It’s becoming an increasingly common sight: geriatric inmates spending their waning days behind bars, reports the Associated Press. The soaring number of aging inmates is outpacing prison growth as a whole. Tough sentencing laws passed in the crime-busting 1980s and 1990s are largely to blame. It’s all fueling an explosion in inmate health costs for cash-strapped states. “It keeps going up and up,” said Alan Adams, director of Health Services for the Georgia Department of Corrections. “We’ve got some old guys who are too sick to get out of bed. And some of them, they’re going to die inside. The courts say we have to provide care, and we do. But that costs money.”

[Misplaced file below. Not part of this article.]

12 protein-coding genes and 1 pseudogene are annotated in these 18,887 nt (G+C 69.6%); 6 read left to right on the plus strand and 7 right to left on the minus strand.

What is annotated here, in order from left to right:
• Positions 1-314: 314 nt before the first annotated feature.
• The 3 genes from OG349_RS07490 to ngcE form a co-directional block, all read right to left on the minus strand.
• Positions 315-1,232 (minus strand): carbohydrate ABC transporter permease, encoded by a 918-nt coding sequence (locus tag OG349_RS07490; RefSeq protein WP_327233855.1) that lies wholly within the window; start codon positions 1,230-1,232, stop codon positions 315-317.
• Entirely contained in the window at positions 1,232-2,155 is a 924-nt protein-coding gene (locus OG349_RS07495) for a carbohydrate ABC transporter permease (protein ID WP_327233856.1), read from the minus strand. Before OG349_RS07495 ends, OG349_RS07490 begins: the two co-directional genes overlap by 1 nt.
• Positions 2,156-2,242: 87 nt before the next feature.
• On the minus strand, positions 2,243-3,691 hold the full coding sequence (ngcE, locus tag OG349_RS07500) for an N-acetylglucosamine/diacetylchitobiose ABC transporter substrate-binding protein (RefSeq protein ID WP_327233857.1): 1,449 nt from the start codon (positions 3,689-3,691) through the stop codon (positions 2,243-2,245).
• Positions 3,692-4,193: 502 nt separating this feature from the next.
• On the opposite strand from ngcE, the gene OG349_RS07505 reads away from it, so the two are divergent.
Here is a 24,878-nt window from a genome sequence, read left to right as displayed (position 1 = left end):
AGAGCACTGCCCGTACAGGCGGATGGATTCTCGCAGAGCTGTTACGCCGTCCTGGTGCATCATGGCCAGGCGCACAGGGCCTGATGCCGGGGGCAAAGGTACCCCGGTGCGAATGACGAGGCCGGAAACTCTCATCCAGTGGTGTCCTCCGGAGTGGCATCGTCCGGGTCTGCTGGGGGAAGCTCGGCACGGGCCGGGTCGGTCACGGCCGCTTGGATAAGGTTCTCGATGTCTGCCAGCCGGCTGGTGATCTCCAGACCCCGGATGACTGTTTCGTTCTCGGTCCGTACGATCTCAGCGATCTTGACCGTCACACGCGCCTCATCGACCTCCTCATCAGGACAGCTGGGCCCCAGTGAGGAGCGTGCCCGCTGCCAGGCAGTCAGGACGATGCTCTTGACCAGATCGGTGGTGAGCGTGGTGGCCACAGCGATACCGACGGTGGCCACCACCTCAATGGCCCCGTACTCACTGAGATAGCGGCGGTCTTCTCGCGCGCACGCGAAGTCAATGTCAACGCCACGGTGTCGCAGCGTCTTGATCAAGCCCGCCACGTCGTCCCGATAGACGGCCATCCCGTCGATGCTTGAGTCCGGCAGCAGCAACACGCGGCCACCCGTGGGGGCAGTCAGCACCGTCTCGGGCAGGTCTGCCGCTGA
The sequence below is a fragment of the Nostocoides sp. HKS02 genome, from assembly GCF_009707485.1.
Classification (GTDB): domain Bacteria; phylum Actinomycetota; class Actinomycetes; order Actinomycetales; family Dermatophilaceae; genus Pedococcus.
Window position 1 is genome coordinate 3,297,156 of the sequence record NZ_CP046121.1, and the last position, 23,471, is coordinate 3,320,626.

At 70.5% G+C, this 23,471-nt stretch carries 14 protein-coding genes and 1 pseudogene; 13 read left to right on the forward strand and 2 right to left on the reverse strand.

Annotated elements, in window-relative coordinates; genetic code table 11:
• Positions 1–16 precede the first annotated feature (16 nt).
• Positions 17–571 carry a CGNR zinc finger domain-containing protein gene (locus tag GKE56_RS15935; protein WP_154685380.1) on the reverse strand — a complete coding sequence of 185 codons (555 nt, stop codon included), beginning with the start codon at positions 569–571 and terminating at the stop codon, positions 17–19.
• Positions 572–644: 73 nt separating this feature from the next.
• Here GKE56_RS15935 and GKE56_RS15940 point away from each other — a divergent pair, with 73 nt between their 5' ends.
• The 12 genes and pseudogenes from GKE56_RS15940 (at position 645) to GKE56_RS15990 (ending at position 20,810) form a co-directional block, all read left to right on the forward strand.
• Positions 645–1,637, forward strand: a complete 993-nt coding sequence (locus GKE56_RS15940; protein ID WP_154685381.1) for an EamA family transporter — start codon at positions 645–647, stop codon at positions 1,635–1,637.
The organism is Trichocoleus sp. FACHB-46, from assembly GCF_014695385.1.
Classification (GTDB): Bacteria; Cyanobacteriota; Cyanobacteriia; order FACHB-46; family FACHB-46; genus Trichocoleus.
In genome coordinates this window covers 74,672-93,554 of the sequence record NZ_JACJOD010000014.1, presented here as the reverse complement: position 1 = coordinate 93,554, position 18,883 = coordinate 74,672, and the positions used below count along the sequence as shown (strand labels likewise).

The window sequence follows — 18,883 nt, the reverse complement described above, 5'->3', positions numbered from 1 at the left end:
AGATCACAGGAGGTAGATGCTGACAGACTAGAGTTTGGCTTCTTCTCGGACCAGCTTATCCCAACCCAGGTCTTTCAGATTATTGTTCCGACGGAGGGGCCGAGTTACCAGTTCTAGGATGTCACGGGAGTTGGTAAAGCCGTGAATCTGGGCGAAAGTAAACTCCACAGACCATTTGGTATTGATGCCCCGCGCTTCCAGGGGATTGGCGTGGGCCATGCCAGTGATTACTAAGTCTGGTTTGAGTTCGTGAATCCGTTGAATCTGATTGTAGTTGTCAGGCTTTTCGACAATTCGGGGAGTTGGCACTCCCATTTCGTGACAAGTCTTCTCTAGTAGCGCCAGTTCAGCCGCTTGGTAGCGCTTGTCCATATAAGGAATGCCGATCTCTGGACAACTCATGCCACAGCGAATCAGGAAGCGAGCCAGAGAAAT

Justice Department statistics say the number of inmates in federal and state prisons age 55 and older shot up 33 percent from 2000 to 2005. That’s faster than the 9 percent growth overall. The trend is pronounced in the South, which has some of the toughest sentencing laws. In 16 Southern states, the growth rate has escalated by an average of 145 percent since 1997, says the Southern Legislative Conference. Rising prison health care costs – particularly for elderly inmates – helped fuel a 10 percent jump in state prison spending from 2005 to 2006, says the National Conference of State Legislatures. Estimates put the annual cost of housing an inmate at $18,000 to $31,000. There is no separate number for housing an elderly inmate, but there is wide agreement that it’s significantly higher than for a younger one.